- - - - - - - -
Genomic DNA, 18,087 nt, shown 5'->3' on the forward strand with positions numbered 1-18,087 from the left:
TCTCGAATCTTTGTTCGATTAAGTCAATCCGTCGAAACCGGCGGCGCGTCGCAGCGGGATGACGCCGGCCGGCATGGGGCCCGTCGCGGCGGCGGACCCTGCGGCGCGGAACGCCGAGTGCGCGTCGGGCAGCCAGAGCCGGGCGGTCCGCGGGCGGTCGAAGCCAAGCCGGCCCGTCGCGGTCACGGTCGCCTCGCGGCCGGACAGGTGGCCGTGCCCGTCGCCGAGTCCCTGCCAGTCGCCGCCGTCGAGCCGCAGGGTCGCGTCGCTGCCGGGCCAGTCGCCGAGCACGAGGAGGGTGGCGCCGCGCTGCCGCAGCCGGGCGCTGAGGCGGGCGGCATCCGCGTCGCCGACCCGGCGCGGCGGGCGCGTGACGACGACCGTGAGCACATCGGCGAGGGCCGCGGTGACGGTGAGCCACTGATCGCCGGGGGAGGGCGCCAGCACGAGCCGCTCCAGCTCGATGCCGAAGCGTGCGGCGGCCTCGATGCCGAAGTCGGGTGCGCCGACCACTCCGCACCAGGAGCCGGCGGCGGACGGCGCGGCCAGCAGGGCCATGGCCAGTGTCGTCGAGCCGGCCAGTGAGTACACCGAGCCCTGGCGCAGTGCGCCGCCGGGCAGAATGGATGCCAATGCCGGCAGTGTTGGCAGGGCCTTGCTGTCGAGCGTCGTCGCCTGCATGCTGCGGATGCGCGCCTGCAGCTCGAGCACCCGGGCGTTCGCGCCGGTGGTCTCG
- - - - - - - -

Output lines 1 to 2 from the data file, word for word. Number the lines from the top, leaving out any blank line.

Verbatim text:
Genomic DNA, 18,087 nt, shown 5'->3' on the forward strand with positions numbered 1-18,087 from the left:
TCTCGAATCTTTGTTCGATTAAGTCAATCCGTCGAAACCGGCGGCGCGTCGCAGCGGGATGACGCCGGCCGGCATGGGGCCCGTCGCGGCGGCGGACCCTGCGGCGCGGAACGCCGAGTGCGCGTCGGGCAGCCAGAGCCGGGCGGTCCGCGGGCGGTCGAAGCCAAGCCGGCCCGTCGCGGTCACGGTCGCCTCGCGGCCGGACAGGTGGCCGTGCCCGTCGCCGAGTCCCTGCCAGTCGCCGCCGTCGAGCCGCAGGGTCGCGTCGCTGCCGGGCCAGTCGCCGAGCACGAGGAGGGTGGCGCCGCGCTGCCGCAGCCGGGCGCTGAGGCGGGCGGCATCCGCGTCGCCGACCCGGCGCGGCGGGCGCGTGACGACGACCGTGAGCACATCGGCGAGGGCCGCGGTGACGGTGAGCCACTGATCGCCGGGGGAGGGCGCCAGCACGAGCCGCTCCAGCTCGATGCCGAAGCGTGCGGCGGCCTCGATGCCGAAGTCGGGTGCGCCGACCACTCCGCACCAGGAGCCGGCGGCGGACGGCGCGGCCAGCAGGGCCATGGCCAGTGTCGTCGAGCCGGCCAGTGAGTACACCGAGCCCTGGCGCAGTGCGCCGCCGGGCAGAATGGATGCCAATGCCGGCAGTGTTGGCAGGGCCTTGCTGTCGAGCGTCGTCGCCTGCATGCTGCGGATGCGCGCCTGCAGCTCGAGCACCCGGGCGTTCGCGCCGGTGGTCTCG